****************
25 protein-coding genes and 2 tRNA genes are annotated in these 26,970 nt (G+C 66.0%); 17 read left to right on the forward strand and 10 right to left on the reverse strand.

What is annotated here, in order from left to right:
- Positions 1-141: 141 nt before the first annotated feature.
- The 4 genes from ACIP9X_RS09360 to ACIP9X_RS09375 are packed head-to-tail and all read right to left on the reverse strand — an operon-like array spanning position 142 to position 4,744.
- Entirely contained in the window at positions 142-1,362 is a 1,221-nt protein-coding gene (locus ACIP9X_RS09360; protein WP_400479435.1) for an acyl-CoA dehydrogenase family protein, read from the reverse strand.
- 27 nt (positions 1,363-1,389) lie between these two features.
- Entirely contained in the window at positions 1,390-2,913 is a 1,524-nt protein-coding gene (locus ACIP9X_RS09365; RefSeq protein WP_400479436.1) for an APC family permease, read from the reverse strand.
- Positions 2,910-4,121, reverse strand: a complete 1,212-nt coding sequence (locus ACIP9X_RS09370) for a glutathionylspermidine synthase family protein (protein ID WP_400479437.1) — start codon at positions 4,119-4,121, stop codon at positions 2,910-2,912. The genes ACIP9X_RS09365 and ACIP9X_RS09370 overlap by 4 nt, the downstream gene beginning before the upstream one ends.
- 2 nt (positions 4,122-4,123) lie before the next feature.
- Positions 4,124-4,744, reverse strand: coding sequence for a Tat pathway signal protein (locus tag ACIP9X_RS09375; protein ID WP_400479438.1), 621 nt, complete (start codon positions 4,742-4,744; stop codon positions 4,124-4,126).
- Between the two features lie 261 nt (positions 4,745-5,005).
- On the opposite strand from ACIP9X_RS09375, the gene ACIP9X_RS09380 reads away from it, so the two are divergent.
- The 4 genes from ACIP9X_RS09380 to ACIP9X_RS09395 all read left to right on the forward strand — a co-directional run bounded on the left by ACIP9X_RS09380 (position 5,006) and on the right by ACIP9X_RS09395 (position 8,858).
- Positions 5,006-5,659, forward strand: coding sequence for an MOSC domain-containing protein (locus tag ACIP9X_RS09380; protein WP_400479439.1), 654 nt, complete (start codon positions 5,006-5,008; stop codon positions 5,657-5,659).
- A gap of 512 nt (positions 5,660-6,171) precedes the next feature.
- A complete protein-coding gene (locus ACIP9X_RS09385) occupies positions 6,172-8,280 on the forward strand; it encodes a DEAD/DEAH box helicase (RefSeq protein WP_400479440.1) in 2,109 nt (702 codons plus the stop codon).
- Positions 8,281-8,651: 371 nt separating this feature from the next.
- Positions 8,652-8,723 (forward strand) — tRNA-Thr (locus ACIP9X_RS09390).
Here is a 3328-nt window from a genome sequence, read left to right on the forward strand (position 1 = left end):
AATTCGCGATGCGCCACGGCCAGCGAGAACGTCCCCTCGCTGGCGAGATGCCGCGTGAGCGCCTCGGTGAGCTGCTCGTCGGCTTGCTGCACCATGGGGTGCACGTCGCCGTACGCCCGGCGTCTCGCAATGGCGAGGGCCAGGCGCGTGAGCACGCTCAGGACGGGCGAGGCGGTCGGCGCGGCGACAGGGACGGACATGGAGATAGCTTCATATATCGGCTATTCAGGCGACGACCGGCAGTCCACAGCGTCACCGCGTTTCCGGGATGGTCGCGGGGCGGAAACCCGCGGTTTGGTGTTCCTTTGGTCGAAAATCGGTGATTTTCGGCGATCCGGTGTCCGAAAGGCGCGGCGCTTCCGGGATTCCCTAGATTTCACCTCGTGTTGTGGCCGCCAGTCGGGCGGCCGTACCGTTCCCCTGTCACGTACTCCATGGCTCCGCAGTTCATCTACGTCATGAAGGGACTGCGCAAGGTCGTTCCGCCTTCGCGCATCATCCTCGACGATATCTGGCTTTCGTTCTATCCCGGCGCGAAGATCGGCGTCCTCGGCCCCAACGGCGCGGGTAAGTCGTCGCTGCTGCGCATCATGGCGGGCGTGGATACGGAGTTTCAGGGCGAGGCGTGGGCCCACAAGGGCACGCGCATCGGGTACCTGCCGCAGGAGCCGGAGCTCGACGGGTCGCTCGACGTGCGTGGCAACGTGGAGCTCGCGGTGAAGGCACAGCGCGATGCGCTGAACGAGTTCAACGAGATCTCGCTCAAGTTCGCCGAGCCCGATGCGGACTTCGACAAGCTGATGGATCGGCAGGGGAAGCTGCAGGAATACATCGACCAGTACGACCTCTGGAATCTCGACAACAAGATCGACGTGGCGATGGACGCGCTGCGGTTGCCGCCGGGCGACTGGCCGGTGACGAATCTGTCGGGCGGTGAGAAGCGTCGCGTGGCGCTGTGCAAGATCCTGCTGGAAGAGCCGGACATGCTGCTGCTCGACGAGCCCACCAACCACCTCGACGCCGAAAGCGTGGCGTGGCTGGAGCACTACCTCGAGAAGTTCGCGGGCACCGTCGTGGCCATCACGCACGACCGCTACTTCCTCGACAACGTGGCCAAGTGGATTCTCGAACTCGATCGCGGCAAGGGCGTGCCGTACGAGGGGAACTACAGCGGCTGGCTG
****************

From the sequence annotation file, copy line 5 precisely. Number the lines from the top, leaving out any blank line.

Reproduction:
- Entirely contained in the window at positions 142-1,362 is a 1,221-nt protein-coding gene (locus ACIP9X_RS09360; protein WP_400479435.1) for an acyl-CoA dehydrogenase family protein, read from the reverse strand.